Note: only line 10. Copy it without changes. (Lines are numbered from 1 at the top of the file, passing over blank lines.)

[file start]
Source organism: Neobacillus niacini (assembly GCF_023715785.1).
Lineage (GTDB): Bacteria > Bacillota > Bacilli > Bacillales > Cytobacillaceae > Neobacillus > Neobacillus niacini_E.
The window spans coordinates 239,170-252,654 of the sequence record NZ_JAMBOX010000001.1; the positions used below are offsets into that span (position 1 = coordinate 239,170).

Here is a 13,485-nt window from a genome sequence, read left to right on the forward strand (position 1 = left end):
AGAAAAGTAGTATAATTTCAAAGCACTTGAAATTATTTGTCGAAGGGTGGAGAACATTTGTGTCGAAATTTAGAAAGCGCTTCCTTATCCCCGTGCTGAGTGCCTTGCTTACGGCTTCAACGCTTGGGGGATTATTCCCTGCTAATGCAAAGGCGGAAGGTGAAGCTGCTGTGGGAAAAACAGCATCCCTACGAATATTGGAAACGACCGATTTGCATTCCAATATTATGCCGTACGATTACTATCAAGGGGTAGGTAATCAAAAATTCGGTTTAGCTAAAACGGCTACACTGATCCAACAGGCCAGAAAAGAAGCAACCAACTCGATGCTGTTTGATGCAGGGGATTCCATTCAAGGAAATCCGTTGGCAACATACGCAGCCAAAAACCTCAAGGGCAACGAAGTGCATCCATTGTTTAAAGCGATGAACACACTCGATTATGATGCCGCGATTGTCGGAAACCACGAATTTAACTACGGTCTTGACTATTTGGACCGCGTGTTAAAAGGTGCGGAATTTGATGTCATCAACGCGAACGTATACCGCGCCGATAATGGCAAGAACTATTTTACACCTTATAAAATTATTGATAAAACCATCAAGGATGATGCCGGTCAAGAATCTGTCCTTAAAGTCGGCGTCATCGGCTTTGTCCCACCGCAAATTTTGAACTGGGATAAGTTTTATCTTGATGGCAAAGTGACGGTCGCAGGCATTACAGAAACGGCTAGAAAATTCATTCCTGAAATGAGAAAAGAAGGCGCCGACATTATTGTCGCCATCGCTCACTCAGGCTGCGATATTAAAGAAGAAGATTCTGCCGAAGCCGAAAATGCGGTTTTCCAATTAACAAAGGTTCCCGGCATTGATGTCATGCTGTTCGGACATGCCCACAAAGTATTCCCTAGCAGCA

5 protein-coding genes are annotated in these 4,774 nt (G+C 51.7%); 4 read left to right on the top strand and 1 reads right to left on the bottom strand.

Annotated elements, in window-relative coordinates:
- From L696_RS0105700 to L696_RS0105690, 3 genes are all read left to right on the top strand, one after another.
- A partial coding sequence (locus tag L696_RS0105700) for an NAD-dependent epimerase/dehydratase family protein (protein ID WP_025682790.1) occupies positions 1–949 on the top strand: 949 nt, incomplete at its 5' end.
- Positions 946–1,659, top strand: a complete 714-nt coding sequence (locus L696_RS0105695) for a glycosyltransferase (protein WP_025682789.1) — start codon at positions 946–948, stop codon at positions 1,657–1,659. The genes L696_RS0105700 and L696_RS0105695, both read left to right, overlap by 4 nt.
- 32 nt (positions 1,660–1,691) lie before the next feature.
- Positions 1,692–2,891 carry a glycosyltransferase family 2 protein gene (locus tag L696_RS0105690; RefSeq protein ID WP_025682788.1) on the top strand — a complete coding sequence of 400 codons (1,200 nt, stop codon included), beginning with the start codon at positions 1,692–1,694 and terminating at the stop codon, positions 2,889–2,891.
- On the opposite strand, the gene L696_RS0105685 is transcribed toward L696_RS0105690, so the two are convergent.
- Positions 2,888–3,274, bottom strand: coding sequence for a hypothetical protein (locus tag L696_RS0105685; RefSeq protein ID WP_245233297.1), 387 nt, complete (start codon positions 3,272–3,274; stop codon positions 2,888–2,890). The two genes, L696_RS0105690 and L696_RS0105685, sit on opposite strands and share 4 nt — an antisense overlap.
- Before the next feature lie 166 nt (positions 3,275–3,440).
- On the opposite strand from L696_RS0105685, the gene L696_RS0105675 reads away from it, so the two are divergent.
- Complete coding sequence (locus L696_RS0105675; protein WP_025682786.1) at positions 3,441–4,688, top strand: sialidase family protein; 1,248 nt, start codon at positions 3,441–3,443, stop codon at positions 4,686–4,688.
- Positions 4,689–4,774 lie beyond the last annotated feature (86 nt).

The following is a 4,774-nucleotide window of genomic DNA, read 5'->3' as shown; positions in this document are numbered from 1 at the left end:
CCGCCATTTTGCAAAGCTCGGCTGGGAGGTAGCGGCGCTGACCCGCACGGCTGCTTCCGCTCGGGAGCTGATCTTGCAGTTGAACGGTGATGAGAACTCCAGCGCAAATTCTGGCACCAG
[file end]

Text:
- Positions 946–1,659, top strand: a complete 714-nt coding sequence (locus L696_RS0105695) for a glycosyltransferase (protein WP_025682789.1) — start codon at positions 946–948, stop codon at positions 1,657–1,659. The genes L696_RS0105700 and L696_RS0105695, both read left to right, overlap by 4 nt.